To start with, I’ll point out my main tenet in public presentations: e = e. This is not some dumbed-down version of Einstein’s Theory of Relativity (although if it were it would be the only version of his work that I’d understand), but is instead an abbreviation of this fundamental equation:
entertainment = engagement
That is, I believe that an audience needs to be entertained in order to be engaged.* You cannot teach people if they are not paying attention. There is so much to distract us as an audience (laptops, phones, the guy in the seat next to us picking his ear) that you have to try that much harder as a speaker to keep everyone’s eyes forward and ears listening. If you bore the audience, they will tune you out and it will not matter how awesome your content or product is, because they won’t hear you (My God, did you see how big that ball of wax was? Yuck!).
*A friend and frequent co-speaker met his wife through our presentations. This is not really what I mean by ‘engagement,’ though it worked well for him.
Don’t misunderstand me: I don’t mean that every talk has to be funny: entertainment does not necessarily equal humor (e != h). Comedy is just one of the ways to engage an audience. You can also engage them by saying fascinating things, by an honest and heartfelt delivery, by a personal tone, and by many other means. Some of the most brilliant and engaging professors that I had in college weren’t at all funny — but they were so connected to the material, and explained it in such an interesting way, that I had no choice but to be riveted by their delivery.
Everything I believe about what makes (and doesn’t make) a good presentation is around this fundamental principle: it must be an engaging and entertaining experience. And it must be so for everyone, including you; if you don’t care about what you’re saying, why would anyone else?
There are several different elements of public presentations that exist, and which I’ve employed. They are not necessarily exclusive of each other, but I’ll cover them separately below just because separate paragraphs tend to be easier to understand than one long diatribe throwing everything together into an endless stream of words.
When I first started giving technical talks, I would figure out something to say on every slide. I would write these things down and then read through them as I rehearsed the slide deck. This scripting approach is the way that many speakers usually work, and is some people’s recommended way of preparing talks. After all, there are probably specific points that you want to make sure to cover for your content, so it’s a good idea to have them in mind as you go through the slides, and a script is a great way to do this.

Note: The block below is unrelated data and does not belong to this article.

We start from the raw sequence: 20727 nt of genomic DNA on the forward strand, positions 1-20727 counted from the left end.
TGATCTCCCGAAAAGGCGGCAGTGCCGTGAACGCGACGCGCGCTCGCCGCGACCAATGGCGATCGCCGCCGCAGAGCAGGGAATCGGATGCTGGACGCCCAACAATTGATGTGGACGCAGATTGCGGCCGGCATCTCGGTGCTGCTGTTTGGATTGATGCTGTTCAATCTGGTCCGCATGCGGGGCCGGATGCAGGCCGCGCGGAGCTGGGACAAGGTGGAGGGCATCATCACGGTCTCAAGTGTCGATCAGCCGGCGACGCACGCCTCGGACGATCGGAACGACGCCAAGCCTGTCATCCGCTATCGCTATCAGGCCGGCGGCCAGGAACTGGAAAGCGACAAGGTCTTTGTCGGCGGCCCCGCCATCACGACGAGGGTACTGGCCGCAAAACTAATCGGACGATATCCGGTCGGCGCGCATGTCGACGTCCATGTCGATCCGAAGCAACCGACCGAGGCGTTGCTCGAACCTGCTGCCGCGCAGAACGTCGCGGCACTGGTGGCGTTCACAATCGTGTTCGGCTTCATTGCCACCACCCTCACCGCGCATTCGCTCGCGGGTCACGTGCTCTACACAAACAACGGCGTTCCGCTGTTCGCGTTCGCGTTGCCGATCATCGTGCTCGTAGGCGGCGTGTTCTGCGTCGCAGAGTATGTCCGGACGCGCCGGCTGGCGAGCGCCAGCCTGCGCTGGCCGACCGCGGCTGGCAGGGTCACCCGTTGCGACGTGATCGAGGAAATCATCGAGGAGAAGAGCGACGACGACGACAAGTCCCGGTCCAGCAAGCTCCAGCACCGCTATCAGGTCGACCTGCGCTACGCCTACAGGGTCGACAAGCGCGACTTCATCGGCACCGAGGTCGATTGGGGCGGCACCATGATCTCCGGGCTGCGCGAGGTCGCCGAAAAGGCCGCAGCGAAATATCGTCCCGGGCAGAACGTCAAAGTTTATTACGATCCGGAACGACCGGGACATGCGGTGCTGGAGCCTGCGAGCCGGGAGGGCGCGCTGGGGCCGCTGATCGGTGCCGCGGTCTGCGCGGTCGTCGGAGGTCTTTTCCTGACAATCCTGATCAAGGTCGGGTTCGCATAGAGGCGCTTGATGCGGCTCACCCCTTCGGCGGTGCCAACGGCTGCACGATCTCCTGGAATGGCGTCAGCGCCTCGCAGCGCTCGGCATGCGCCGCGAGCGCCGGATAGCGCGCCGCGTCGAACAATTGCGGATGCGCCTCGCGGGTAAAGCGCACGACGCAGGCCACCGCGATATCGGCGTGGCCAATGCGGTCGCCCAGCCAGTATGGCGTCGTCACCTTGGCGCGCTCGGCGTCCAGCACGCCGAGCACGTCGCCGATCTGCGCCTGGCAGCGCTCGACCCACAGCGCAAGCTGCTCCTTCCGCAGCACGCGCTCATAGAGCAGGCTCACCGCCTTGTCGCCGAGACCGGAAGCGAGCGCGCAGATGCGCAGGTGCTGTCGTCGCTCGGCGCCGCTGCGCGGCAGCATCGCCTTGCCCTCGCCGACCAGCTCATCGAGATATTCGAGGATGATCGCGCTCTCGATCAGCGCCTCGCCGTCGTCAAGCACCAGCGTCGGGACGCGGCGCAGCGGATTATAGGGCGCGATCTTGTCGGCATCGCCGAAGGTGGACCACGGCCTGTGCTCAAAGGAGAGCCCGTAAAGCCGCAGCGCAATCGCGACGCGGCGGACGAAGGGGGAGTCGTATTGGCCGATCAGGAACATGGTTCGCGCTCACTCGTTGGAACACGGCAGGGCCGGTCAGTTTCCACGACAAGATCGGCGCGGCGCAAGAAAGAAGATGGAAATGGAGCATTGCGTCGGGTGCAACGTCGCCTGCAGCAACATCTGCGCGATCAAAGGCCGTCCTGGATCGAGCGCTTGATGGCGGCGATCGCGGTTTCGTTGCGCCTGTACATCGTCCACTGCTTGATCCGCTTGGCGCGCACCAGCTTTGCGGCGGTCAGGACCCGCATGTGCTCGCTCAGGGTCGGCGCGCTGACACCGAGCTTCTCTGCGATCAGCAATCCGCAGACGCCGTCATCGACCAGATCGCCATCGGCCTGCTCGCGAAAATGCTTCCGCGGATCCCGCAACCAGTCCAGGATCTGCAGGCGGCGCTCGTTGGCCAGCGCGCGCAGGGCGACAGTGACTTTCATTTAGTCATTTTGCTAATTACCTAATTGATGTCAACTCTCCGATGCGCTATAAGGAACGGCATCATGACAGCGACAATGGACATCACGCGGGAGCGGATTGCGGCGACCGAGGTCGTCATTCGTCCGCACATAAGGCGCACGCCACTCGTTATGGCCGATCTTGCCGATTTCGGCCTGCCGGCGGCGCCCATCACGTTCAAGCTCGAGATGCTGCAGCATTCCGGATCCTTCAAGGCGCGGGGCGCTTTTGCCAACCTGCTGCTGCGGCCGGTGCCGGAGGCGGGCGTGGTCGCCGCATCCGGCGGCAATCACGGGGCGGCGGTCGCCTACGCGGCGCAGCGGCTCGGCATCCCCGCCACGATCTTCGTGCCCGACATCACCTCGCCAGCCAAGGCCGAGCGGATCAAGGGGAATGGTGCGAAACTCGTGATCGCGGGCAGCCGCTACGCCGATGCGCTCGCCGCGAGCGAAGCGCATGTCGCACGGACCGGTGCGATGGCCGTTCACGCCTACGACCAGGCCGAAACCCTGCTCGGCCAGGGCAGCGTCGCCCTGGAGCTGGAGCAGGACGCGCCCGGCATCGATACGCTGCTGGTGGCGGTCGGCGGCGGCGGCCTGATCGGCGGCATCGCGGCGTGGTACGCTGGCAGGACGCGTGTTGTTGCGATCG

However, there are a few dangers of scripting a presentation, and of sticking too closely to that script. First, and this is the most common problem that I see, speakers will be so script-driven that they will attempt to repeat word-for-word the script that they wrote. They will either do this through trying very carefully to remember what was on the script (ending up spending far more mental energy remembering things than in speaking the words) or by reading the script (either from paper notes, or from speaker’s notes in the slides, or from bullets that they repeat verbatim). Regardless of how this happens, it results in an incredibly wooden and boring presentation; the audience can tell that you are not emotionally engaged in, or even connected to, the words that are coming out of your mouth, so they’ll quickly lose interest. Your material may be fascinating, but your delivery may turn them off and they’ll just resolve to get the information from the slides and they’ll ignore you. Or, worse, they’ll just walk out and go in search of some other more interesting talk.
The other danger in a scripted talk is that the speaker will be so intent on sticking to that carefully-constructed path that they will have a hard time when (note that’s “when” and not “if”) something goes awry. This can be something as simple, and probable, as a demo not working, or an impromptu question from the audience, or something going wrong with the slide projector, or really anything. If you hinge your presentation on your ability to repeat a script exactly as you wrote it in time with your set of slides, then things will get awkward when something unexpected happens. Many times I’ve seen a great marketing presentation on some new product go off the rails because someone has asked a question they didn’t expect in the middle of their beautifully-crafted soliloquy. It all looked good as long as they were on the rails, but then someone laid on the tracks in front of them and the entire train blew apart. Don’t let this happen to you or your choo-choo train.
Scripting presentations definitely has its place in preparation techniques. For me, it helped me hone the idea of covering specific topics on particular slides, and of having an overall flow. For other successful presenters, it can form the basis of what they will say. And for other very well-rehearsed presenters, it can be the script that they repeat (word-for-word) during the presentation. Here are two different approaches of how to make the scripting technique successful for you: